This leaves me with even less time to devote to the creation of my new website (under construction and coming SOON – Wahoo!), to write a quick blogpost, or explore writing an essay about pregnancy, birth and parenting for the new book idea that I’m super excited about.

Sigh.

This is my real reason for dreading the last day of school.

On Maslow’s Hierarchy of Needs, you’ll see that “creativity” is right at the very tippy top of the pyramid. And there are a lot of levels to attend to first before you even get to consider fulfilling those needs (And yes, being creative is a need!) I started craving this need about five years ago and in all this time, I’ve attempted to fit it in around my role as primary at-home parent. As Momma, I spend an inordinate amount of time making sure that everybody else’s pyramid gets attended to.

Translation: Historically, MY pyramid doesn’t get as much attention during Summer Vacation as it does during the school year. Just a quick review of my blog over the past several Summers confirms this. The amount of posts on my blog go down between the last day of school and the first day of school. During Summer Break, just finding the time to sit, be still and create anything becomes much harder for me.

So, don’t blame me for not being 100% excited about the school year ending!

I’m looking forward to more time with my kiddos, I swear! I’m acutely aware that my oldest will be heading off to college who-knows-where in the Fall 2018, and this makes me very conscious of just how fast time is moving forward, and that I only get them for a short while, and that I should enjoy them while they’re still living under my roof, etc., etc. But…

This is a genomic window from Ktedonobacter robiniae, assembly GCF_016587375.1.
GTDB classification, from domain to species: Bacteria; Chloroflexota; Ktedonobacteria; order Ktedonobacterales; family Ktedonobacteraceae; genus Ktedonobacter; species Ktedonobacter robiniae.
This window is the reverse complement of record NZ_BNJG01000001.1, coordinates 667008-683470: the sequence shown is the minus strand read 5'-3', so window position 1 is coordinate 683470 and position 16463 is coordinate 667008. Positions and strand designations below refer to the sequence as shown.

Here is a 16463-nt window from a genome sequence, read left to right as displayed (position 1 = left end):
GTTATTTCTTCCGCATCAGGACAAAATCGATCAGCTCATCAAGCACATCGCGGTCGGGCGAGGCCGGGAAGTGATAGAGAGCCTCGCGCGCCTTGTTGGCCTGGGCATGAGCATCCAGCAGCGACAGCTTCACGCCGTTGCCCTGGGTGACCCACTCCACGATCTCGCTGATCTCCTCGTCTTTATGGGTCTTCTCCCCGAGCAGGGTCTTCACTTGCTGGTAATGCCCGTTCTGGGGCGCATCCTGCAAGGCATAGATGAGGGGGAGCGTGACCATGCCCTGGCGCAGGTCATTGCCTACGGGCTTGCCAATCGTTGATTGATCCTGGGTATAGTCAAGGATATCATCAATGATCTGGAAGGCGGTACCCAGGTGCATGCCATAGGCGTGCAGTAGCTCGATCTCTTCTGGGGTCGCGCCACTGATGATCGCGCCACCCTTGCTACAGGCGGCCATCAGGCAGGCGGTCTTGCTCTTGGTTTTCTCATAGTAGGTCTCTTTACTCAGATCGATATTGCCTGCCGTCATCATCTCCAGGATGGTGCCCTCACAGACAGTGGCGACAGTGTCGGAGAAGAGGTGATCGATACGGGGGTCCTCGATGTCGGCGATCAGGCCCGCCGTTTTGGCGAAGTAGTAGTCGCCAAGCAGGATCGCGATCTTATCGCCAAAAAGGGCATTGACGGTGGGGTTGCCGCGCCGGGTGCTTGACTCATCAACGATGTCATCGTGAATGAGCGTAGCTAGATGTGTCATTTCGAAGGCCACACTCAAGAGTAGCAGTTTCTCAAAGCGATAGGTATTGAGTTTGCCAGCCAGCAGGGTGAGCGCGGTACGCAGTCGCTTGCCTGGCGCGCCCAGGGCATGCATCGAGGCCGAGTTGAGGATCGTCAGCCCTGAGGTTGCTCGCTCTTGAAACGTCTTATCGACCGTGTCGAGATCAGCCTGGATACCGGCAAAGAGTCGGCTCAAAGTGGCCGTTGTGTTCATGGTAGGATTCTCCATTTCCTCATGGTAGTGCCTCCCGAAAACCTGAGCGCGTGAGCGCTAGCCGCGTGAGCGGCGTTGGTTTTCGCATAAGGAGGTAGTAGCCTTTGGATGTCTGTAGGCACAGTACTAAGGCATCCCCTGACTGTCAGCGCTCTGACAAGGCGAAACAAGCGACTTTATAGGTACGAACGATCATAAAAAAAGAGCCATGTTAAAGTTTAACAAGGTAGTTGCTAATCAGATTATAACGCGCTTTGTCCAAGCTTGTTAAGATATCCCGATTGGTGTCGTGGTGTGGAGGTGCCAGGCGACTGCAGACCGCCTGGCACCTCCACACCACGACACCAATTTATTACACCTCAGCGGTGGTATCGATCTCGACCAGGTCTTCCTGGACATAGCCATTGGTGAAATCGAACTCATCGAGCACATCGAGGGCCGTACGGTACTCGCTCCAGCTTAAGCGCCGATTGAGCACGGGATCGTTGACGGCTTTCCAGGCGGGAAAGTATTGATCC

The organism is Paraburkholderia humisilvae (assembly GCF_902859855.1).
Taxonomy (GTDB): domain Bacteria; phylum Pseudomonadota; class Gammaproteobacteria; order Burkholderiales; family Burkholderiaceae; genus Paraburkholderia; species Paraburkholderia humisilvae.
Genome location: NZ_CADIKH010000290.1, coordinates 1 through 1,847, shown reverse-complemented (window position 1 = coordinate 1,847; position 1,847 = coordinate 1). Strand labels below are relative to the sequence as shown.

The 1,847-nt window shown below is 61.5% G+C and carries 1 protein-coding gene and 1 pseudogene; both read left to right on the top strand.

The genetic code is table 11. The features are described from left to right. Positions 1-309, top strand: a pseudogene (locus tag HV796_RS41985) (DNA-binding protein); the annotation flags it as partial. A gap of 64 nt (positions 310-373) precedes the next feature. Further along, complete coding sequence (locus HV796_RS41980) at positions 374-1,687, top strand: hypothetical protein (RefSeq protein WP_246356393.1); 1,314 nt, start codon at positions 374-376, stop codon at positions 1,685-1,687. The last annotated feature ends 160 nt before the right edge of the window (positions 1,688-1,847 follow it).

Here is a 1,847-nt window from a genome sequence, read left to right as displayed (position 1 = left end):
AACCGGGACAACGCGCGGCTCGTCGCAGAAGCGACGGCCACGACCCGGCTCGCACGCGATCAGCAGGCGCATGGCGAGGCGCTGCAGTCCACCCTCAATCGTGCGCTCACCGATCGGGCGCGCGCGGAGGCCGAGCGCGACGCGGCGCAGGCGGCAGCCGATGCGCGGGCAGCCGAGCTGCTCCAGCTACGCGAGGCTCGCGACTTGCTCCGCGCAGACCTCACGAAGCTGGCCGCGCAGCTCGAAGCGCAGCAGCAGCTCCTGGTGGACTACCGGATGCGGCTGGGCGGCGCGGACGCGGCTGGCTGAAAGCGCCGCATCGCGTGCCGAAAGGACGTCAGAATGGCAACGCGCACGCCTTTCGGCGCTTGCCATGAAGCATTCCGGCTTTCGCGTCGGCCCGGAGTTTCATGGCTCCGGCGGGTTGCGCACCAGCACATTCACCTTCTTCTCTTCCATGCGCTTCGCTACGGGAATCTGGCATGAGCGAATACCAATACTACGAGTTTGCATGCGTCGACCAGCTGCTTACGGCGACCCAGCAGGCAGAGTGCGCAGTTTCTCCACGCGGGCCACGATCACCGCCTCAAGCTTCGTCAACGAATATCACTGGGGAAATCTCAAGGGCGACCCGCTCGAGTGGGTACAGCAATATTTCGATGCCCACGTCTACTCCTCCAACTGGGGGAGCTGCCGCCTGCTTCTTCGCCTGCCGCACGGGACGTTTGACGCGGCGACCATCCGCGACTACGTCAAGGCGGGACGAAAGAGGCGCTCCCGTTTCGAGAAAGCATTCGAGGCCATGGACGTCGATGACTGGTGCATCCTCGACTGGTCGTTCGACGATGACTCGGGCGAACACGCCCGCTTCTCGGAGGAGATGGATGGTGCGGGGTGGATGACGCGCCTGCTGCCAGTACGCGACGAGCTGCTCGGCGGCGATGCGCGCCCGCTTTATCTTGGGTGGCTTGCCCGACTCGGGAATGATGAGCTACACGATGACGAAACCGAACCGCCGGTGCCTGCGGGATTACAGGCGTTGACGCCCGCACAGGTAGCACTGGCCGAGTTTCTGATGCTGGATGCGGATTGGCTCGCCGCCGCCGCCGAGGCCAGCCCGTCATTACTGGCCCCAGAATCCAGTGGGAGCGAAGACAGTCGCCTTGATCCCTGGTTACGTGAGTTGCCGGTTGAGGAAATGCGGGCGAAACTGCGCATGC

This year, Summer Vacation is going to be different.

My personal goals for the months of June, July & August this year, entail not ignoring my own pyramid of needs. I’m putting it out there right now that even though I will, of course, continue to attend to my children’s pyramids – I’m going to make sure that my needs continue to be met. I’m going to attend to all the levels of my own pyramid – even those at the very tippy top!

Will you join me in this, fellow parents?

It might seem counter-intuitive, but it’s so much easier to make sure the kiddos are getting all they need, when we make sure that we’re getting all that we need.

Each one of the levels in this pyramid matter. YOU matter. Create those boundaries and model the behavior that you’d like your children to adopt. And then? You might be as excited as they are for the last day of school. And bonus – you might discover that this song is not quite so annoying!

Happy Last Day of School!

Stretch Marks

Stretch Marks

Not my belly… but isn’t it gorgeous?

The other morning I got out of the shower and leaned over to wrap my long, curly hair into a towel and couldn’t help but notice the stretch marks on my belly.

These were the same stretch marks I was convinced I didn’t have when I was pregnant with my daughter 17+ years ago. I kept looking for them in the mirror, but to my utter amazement – I didn’t have any! Or so I thought…

The illusion was broken when I was about eight months pregnant and marveling at my changing body in front of the mirror again. Only this time, my husband was in the room.